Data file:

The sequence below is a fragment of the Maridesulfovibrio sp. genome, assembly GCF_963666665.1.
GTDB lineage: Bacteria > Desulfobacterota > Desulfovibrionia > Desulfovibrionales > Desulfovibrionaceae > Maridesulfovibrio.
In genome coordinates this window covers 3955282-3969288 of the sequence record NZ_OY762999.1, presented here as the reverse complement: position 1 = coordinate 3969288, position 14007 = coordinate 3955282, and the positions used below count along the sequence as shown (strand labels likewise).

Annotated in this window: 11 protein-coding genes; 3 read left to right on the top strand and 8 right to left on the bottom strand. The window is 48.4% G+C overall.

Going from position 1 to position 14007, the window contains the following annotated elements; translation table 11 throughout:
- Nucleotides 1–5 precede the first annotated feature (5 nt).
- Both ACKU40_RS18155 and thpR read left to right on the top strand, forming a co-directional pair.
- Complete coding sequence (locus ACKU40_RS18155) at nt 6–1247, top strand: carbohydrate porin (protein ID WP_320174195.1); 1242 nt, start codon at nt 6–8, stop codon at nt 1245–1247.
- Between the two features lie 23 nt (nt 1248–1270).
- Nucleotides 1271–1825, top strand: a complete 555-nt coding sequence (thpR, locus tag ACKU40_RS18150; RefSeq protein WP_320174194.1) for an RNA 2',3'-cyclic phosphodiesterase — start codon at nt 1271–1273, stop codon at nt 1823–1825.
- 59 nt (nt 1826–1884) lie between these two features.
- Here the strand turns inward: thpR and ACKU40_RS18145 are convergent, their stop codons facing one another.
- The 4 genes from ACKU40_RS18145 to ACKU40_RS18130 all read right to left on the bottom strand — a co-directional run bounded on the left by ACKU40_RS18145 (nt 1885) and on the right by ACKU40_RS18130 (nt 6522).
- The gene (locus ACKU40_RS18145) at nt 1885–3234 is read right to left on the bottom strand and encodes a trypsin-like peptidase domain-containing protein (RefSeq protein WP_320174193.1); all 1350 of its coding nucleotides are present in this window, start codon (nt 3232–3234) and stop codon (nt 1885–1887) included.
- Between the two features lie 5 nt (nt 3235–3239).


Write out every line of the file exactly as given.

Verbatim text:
The sequence below is a fragment of the Maridesulfovibrio sp. genome, assembly GCF_963666665.1.
GTDB lineage: Bacteria > Desulfobacterota > Desulfovibrionia > Desulfovibrionales > Desulfovibrionaceae > Maridesulfovibrio.
In genome coordinates this window covers 3955282-3969288 of the sequence record NZ_OY762999.1, presented here as the reverse complement: position 1 = coordinate 3969288, position 14007 = coordinate 3955282, and the positions used below count along the sequence as shown (strand labels likewise).

Annotated in this window: 11 protein-coding genes; 3 read left to right on the top strand and 8 right to left on the bottom strand. The window is 48.4% G+C overall.

Going from position 1 to position 14007, the window contains the following annotated elements; translation table 11 throughout:
- Nucleotides 1–5 precede the first annotated feature (5 nt).
- Both ACKU40_RS18155 and thpR read left to right on the top strand, forming a co-directional pair.
- Complete coding sequence (locus ACKU40_RS18155) at nt 6–1247, top strand: carbohydrate porin (protein ID WP_320174195.1); 1242 nt, start codon at nt 6–8, stop codon at nt 1245–1247.
- Between the two features lie 23 nt (nt 1248–1270).
- Nucleotides 1271–1825, top strand: a complete 555-nt coding sequence (thpR, locus tag ACKU40_RS18150; RefSeq protein WP_320174194.1) for an RNA 2',3'-cyclic phosphodiesterase — start codon at nt 1271–1273, stop codon at nt 1823–1825.
- 59 nt (nt 1826–1884) lie between these two features.
- Here the strand turns inward: thpR and ACKU40_RS18145 are convergent, their stop codons facing one another.
- The 4 genes from ACKU40_RS18145 to ACKU40_RS18130 all read right to left on the bottom strand — a co-directional run bounded on the left by ACKU40_RS18145 (nt 1885) and on the right by ACKU40_RS18130 (nt 6522).
- The gene (locus ACKU40_RS18145) at nt 1885–3234 is read right to left on the bottom strand and encodes a trypsin-like peptidase domain-containing protein (RefSeq protein WP_320174193.1); all 1350 of its coding nucleotides are present in this window, start codon (nt 3232–3234) and stop codon (nt 1885–1887) included.
- Between the two features lie 5 nt (nt 3235–3239).